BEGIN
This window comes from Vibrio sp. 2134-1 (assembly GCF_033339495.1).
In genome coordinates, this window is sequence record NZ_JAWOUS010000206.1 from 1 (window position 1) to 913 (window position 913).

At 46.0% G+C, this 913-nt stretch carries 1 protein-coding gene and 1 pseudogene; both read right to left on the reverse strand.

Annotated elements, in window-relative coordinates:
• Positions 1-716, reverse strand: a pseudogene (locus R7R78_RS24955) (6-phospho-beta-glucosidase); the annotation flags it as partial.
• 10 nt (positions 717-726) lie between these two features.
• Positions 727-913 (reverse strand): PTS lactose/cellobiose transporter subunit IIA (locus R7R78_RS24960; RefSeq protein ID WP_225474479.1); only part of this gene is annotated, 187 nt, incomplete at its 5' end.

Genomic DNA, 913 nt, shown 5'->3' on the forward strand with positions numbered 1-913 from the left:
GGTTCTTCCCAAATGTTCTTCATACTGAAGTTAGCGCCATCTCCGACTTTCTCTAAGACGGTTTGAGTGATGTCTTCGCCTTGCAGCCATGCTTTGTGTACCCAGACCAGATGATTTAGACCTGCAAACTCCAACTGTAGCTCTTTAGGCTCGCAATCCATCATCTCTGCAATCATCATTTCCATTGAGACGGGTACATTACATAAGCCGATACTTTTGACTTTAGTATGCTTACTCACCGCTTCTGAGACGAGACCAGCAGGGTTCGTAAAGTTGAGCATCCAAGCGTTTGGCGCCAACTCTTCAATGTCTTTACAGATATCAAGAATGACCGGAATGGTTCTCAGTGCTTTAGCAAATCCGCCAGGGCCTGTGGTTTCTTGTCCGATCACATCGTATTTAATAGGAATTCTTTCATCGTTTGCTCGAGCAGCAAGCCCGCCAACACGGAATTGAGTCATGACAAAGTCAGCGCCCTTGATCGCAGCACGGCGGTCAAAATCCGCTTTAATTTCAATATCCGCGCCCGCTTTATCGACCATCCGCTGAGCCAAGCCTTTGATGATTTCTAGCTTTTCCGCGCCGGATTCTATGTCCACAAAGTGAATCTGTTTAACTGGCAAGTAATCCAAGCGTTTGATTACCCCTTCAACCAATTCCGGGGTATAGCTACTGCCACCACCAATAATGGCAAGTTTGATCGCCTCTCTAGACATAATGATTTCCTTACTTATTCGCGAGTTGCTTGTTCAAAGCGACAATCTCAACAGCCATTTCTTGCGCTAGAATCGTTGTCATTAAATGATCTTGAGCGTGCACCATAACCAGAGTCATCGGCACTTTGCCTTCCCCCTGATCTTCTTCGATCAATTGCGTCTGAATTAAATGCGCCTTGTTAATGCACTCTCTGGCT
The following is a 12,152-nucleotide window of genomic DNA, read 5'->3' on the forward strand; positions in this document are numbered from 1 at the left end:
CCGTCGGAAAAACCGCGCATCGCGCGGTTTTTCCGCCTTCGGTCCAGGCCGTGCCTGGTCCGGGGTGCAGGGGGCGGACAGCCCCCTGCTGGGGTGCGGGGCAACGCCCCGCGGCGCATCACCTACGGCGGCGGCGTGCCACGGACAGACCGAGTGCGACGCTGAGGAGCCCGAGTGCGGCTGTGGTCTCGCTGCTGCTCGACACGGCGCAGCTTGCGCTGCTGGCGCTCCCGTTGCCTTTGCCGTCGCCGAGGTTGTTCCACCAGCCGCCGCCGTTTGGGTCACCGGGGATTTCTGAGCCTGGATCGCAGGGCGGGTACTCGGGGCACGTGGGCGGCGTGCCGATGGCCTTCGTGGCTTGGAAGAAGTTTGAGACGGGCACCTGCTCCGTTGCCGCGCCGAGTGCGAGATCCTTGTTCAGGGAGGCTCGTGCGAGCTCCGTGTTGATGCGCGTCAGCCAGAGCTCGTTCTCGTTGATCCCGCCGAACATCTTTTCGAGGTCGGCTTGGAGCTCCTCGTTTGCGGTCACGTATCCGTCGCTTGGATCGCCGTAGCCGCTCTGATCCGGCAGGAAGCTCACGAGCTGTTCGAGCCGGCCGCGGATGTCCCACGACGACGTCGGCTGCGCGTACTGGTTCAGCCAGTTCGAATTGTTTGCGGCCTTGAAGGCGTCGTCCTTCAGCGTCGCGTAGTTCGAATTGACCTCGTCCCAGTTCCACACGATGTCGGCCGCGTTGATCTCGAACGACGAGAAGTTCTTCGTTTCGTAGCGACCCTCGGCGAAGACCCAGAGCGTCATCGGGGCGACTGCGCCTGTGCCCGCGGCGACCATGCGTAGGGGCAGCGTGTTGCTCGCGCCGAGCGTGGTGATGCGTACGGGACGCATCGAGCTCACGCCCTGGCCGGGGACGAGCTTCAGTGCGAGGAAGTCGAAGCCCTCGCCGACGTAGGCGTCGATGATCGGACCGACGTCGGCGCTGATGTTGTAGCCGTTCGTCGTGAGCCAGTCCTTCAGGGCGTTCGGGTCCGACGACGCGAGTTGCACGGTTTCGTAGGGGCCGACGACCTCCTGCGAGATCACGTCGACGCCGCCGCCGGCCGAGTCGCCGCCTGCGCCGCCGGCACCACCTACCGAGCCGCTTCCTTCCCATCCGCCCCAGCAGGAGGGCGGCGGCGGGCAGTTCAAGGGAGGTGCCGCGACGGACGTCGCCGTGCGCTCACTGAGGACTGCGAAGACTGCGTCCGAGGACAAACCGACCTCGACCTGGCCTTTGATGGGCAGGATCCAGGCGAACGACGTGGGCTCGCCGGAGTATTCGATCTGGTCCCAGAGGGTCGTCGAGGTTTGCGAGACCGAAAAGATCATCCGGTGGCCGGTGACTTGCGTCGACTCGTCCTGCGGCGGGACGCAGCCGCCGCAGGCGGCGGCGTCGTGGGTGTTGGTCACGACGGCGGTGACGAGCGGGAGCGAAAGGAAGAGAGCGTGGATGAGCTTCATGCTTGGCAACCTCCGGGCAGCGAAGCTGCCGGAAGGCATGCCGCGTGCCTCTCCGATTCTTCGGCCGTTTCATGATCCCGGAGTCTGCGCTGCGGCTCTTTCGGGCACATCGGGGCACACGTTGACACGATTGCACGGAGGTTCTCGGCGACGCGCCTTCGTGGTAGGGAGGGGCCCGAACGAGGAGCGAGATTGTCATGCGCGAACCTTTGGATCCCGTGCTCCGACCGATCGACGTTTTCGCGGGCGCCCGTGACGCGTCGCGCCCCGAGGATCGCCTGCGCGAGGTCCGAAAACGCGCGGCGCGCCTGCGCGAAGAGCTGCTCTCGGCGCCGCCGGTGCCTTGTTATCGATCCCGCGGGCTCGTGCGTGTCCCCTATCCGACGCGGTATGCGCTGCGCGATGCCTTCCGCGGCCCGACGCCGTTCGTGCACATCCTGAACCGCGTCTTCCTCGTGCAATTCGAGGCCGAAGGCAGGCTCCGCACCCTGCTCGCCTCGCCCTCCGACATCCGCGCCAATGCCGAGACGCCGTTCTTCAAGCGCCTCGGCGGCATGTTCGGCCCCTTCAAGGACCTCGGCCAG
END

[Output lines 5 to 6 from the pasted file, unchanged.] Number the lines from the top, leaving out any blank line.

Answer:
• Positions 1-716, reverse strand: a pseudogene (locus R7R78_RS24955) (6-phospho-beta-glucosidase); the annotation flags it as partial.
• 10 nt (positions 717-726) lie between these two features.